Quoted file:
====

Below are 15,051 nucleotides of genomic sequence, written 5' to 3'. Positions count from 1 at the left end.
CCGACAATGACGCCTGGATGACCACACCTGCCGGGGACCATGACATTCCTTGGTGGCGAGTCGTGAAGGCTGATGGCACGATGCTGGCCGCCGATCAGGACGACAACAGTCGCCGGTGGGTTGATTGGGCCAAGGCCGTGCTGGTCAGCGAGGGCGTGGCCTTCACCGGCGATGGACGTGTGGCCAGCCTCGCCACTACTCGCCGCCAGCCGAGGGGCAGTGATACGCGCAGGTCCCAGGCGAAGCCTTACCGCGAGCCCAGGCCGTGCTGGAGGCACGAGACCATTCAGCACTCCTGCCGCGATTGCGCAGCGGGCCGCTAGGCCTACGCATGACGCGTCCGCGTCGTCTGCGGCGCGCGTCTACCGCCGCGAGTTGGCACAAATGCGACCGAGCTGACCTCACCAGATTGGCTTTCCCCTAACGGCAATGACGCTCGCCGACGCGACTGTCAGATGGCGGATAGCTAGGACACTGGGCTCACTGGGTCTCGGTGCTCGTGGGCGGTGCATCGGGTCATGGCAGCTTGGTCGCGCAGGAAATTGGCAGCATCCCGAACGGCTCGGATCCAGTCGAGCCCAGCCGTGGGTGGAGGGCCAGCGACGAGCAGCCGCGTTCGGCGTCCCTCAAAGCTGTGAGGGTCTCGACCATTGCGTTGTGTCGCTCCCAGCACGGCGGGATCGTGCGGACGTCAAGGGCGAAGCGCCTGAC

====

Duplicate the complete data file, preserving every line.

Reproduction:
Below are 15,051 nucleotides of genomic sequence, written 5' to 3'. Positions count from 1 at the left end.
CCGACAATGACGCCTGGATGACCACACCTGCCGGGGACCATGACATTCCTTGGTGGCGAGTCGTGAAGGCTGATGGCACGATGCTGGCCGCCGATCAGGACGACAACAGTCGCCGGTGGGTTGATTGGGCCAAGGCCGTGCTGGTCAGCGAGGGCGTGGCCTTCACCGGCGATGGACGTGTGGCCAGCCTCGCCACTACTCGCCGCCAGCCGAGGGGCAGTGATACGCGCAGGTCCCAGGCGAAGCCTTACCGCGAGCCCAGGCCGTGCTGGAGGCACGAGACCATTCAGCACTCCTGCCGCGATTGCGCAGCGGGCCGCTAGGCCTACGCATGACGCGTCCGCGTCGTCTGCGGCGCGCGTCTACCGCCGCGAGTTGGCACAAATGCGACCGAGCTGACCTCACCAGATTGGCTTTCCCCTAACGGCAATGACGCTCGCCGACGCGACTGTCAGATGGCGGATAGCTAGGACACTGGGCTCACTGGGTCTCGGTGCTCGTGGGCGGTGCATCGGGTCATGGCAGCTTGGTCGCGCAGGAAATTGGCAGCATCCCGAACGGCTCGGATCCAGTCGAGCCCAGCCGTGGGTGGAGGGCCAGCGACGAGCAGCCGCGTTCGGCGTCCCTCAAAGCTGTGAGGGTCTCGACCATTGCGTTGTGTCGCTCCCAGCACGGCGGGATCGTGCGGACGTCAAGGGCGAAGCGCCTGAC